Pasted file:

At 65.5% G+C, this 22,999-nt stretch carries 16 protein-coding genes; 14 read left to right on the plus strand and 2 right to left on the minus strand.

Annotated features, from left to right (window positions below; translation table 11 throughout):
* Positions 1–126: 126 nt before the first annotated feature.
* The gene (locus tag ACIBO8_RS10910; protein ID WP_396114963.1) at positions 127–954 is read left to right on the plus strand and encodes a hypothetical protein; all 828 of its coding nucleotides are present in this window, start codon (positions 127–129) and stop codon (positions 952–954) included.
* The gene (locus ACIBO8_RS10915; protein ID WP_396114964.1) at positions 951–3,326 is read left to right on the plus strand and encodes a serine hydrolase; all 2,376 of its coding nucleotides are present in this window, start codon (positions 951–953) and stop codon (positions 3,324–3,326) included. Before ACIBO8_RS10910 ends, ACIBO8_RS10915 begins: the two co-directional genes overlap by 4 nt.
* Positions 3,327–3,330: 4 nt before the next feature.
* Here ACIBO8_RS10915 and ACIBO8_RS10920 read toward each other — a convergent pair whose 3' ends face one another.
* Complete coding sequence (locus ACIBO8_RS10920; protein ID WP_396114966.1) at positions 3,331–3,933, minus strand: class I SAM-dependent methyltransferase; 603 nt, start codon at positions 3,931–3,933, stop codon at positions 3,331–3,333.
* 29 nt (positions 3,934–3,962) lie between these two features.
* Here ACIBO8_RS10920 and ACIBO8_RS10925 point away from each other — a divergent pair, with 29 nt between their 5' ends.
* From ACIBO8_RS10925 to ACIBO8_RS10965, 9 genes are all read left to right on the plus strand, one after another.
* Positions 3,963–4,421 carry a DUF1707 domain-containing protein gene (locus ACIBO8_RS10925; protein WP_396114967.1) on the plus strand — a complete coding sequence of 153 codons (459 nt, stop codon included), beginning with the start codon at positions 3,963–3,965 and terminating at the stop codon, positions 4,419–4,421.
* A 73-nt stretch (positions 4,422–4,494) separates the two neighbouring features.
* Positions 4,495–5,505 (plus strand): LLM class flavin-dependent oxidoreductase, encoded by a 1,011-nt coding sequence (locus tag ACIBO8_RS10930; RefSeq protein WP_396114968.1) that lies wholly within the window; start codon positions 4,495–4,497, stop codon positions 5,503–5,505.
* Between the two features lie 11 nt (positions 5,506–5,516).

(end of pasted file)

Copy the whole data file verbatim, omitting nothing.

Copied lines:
At 65.5% G+C, this 22,999-nt stretch carries 16 protein-coding genes; 14 read left to right on the plus strand and 2 right to left on the minus strand.

Annotated features, from left to right (window positions below; translation table 11 throughout):
* Positions 1–126: 126 nt before the first annotated feature.
* The gene (locus tag ACIBO8_RS10910; protein ID WP_396114963.1) at positions 127–954 is read left to right on the plus strand and encodes a hypothetical protein; all 828 of its coding nucleotides are present in this window, start codon (positions 127–129) and stop codon (positions 952–954) included.
* The gene (locus ACIBO8_RS10915; protein ID WP_396114964.1) at positions 951–3,326 is read left to right on the plus strand and encodes a serine hydrolase; all 2,376 of its coding nucleotides are present in this window, start codon (positions 951–953) and stop codon (positions 3,324–3,326) included. Before ACIBO8_RS10910 ends, ACIBO8_RS10915 begins: the two co-directional genes overlap by 4 nt.
* Positions 3,327–3,330: 4 nt before the next feature.
* Here ACIBO8_RS10915 and ACIBO8_RS10920 read toward each other — a convergent pair whose 3' ends face one another.
* Complete coding sequence (locus ACIBO8_RS10920; protein ID WP_396114966.1) at positions 3,331–3,933, minus strand: class I SAM-dependent methyltransferase; 603 nt, start codon at positions 3,931–3,933, stop codon at positions 3,331–3,333.
* 29 nt (positions 3,934–3,962) lie between these two features.
* Here ACIBO8_RS10920 and ACIBO8_RS10925 point away from each other — a divergent pair, with 29 nt between their 5' ends.
* From ACIBO8_RS10925 to ACIBO8_RS10965, 9 genes are all read left to right on the plus strand, one after another.
* Positions 3,963–4,421 carry a DUF1707 domain-containing protein gene (locus ACIBO8_RS10925; protein WP_396114967.1) on the plus strand — a complete coding sequence of 153 codons (459 nt, stop codon included), beginning with the start codon at positions 3,963–3,965 and terminating at the stop codon, positions 4,419–4,421.
* A 73-nt stretch (positions 4,422–4,494) separates the two neighbouring features.
* Positions 4,495–5,505 (plus strand): LLM class flavin-dependent oxidoreductase, encoded by a 1,011-nt coding sequence (locus tag ACIBO8_RS10930; RefSeq protein WP_396114968.1) that lies wholly within the window; start codon positions 4,495–4,497, stop codon positions 5,503–5,505.
* Between the two features lie 11 nt (positions 5,506–5,516).